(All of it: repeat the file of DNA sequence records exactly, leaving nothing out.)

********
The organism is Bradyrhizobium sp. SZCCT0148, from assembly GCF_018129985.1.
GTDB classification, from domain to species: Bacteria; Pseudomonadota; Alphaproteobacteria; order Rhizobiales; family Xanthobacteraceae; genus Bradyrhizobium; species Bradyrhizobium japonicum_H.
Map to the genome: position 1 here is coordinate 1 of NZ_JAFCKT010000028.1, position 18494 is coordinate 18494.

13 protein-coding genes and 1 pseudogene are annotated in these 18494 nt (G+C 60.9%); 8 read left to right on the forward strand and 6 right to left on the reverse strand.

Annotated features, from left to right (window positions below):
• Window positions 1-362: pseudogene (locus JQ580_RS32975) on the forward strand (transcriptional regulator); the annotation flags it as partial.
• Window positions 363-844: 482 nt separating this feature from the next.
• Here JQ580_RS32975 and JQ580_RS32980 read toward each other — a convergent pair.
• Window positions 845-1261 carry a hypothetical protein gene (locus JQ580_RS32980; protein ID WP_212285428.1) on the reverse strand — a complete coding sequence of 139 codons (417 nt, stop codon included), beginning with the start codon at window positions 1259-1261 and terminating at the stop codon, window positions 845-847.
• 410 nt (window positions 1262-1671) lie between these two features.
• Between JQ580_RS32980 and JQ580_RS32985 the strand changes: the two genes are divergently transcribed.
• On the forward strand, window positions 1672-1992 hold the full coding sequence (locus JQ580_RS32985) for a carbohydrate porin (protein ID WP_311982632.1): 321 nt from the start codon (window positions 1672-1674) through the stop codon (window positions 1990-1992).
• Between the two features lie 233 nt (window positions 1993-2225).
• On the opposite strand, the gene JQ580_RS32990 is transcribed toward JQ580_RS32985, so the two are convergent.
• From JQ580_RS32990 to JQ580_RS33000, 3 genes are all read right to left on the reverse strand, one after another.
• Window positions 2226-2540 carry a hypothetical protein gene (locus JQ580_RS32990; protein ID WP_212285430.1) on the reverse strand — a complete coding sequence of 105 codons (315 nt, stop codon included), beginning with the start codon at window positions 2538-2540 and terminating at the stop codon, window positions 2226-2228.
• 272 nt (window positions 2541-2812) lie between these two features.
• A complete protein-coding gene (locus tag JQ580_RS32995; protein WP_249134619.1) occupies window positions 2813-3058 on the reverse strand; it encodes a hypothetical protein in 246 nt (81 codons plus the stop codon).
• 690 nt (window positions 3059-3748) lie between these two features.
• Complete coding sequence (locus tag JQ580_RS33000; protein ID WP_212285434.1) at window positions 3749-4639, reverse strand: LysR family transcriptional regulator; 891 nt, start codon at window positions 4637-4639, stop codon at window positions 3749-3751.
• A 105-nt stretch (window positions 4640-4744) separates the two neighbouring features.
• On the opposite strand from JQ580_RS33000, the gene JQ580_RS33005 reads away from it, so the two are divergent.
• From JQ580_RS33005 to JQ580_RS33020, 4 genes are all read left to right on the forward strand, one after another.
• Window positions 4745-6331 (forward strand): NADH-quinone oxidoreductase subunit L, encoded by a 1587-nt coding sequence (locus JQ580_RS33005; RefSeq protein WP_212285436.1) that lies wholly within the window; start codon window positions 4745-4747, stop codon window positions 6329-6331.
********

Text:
The organism is Bradyrhizobium sp. SZCCT0148, from assembly GCF_018129985.1.
GTDB classification, from domain to species: Bacteria; Pseudomonadota; Alphaproteobacteria; order Rhizobiales; family Xanthobacteraceae; genus Bradyrhizobium; species Bradyrhizobium japonicum_H.
Map to the genome: position 1 here is coordinate 1 of NZ_JAFCKT010000028.1, position 18494 is coordinate 18494.

13 protein-coding genes and 1 pseudogene are annotated in these 18494 nt (G+C 60.9%); 8 read left to right on the forward strand and 6 right to left on the reverse strand.

Annotated features, from left to right (window positions below):
• Window positions 1-362: pseudogene (locus JQ580_RS32975) on the forward strand (transcriptional regulator); the annotation flags it as partial.
• Window positions 363-844: 482 nt separating this feature from the next.
• Here JQ580_RS32975 and JQ580_RS32980 read toward each other — a convergent pair.
• Window positions 845-1261 carry a hypothetical protein gene (locus JQ580_RS32980; protein ID WP_212285428.1) on the reverse strand — a complete coding sequence of 139 codons (417 nt, stop codon included), beginning with the start codon at window positions 1259-1261 and terminating at the stop codon, window positions 845-847.
• 410 nt (window positions 1262-1671) lie between these two features.
• Between JQ580_RS32980 and JQ580_RS32985 the strand changes: the two genes are divergently transcribed.
• On the forward strand, window positions 1672-1992 hold the full coding sequence (locus JQ580_RS32985) for a carbohydrate porin (protein ID WP_311982632.1): 321 nt from the start codon (window positions 1672-1674) through the stop codon (window positions 1990-1992).
• Between the two features lie 233 nt (window positions 1993-2225).
• On the opposite strand, the gene JQ580_RS32990 is transcribed toward JQ580_RS32985, so the two are convergent.
• From JQ580_RS32990 to JQ580_RS33000, 3 genes are all read right to left on the reverse strand, one after another.
• Window positions 2226-2540 carry a hypothetical protein gene (locus JQ580_RS32990; protein ID WP_212285430.1) on the reverse strand — a complete coding sequence of 105 codons (315 nt, stop codon included), beginning with the start codon at window positions 2538-2540 and terminating at the stop codon, window positions 2226-2228.
• 272 nt (window positions 2541-2812) lie between these two features.
• A complete protein-coding gene (locus tag JQ580_RS32995; protein WP_249134619.1) occupies window positions 2813-3058 on the reverse strand; it encodes a hypothetical protein in 246 nt (81 codons plus the stop codon).
• 690 nt (window positions 3059-3748) lie between these two features.
• Complete coding sequence (locus tag JQ580_RS33000; protein ID WP_212285434.1) at window positions 3749-4639, reverse strand: LysR family transcriptional regulator; 891 nt, start codon at window positions 4637-4639, stop codon at window positions 3749-3751.
• A 105-nt stretch (window positions 4640-4744) separates the two neighbouring features.
• On the opposite strand from JQ580_RS33000, the gene JQ580_RS33005 reads away from it, so the two are divergent.
• From JQ580_RS33005 to JQ580_RS33020, 4 genes are all read left to right on the forward strand, one after another.
• Window positions 4745-6331 (forward strand): NADH-quinone oxidoreductase subunit L, encoded by a 1587-nt coding sequence (locus JQ580_RS33005; RefSeq protein WP_212285436.1) that lies wholly within the window; start codon window positions 4745-4747, stop codon window positions 6329-6331.